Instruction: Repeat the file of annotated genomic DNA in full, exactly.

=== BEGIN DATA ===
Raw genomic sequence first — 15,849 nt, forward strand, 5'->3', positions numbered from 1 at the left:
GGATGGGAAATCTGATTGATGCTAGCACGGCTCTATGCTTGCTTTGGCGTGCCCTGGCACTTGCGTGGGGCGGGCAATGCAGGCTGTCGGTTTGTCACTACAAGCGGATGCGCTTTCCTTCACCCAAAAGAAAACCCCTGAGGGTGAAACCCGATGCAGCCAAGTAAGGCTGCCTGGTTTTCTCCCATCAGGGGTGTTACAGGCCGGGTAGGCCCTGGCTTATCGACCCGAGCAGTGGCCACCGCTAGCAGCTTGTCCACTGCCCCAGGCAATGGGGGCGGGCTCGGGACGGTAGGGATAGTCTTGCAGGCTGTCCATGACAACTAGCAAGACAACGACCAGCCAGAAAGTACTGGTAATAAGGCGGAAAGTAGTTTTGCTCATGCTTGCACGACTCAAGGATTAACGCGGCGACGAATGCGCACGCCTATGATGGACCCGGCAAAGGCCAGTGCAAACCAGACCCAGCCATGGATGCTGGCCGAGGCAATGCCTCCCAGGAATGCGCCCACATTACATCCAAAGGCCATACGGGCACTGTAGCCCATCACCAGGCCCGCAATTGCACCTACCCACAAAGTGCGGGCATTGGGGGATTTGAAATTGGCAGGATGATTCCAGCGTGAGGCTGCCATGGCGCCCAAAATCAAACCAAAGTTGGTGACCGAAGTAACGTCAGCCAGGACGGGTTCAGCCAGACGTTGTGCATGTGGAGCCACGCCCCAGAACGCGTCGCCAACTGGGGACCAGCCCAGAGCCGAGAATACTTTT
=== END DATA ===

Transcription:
Raw genomic sequence first — 15,849 nt, forward strand, 5'->3', positions numbered from 1 at the left:
GGATGGGAAATCTGATTGATGCTAGCACGGCTCTATGCTTGCTTTGGCGTGCCCTGGCACTTGCGTGGGGCGGGCAATGCAGGCTGTCGGTTTGTCACTACAAGCGGATGCGCTTTCCTTCACCCAAAAGAAAACCCCTGAGGGTGAAACCCGATGCAGCCAAGTAAGGCTGCCTGGTTTTCTCCCATCAGGGGTGTTACAGGCCGGGTAGGCCCTGGCTTATCGACCCGAGCAGTGGCCACCGCTAGCAGCTTGTCCACTGCCCCAGGCAATGGGGGCGGGCTCGGGACGGTAGGGATAGTCTTGCAGGCTGTCCATGACAACTAGCAAGACAACGACCAGCCAGAAAGTACTGGTAATAAGGCGGAAAGTAGTTTTGCTCATGCTTGCACGACTCAAGGATTAACGCGGCGACGAATGCGCACGCCTATGATGGACCCGGCAAAGGCCAGTGCAAACCAGACCCAGCCATGGATGCTGGCCGAGGCAATGCCTCCCAGGAATGCGCCCACATTACATCCAAAGGCCATACGGGCACTGTAGCCCATCACCAGGCCCGCAATTGCACCTACCCACAAAGTGCGGGCATTGGGGGATTTGAAATTGGCAGGATGATTCCAGCGTGAGGCTGCCATGGCGCCCAAAATCAAACCAAAGTTGGTGACCGAAGTAACGTCAGCCAGGACGGGTTCAGCCAGACGTTGTGCATGTGGAGCCACGCCCCAGAACGCGTCGCCAACTGGGGACCAGCCCAGAGCCGAGAATACTTTT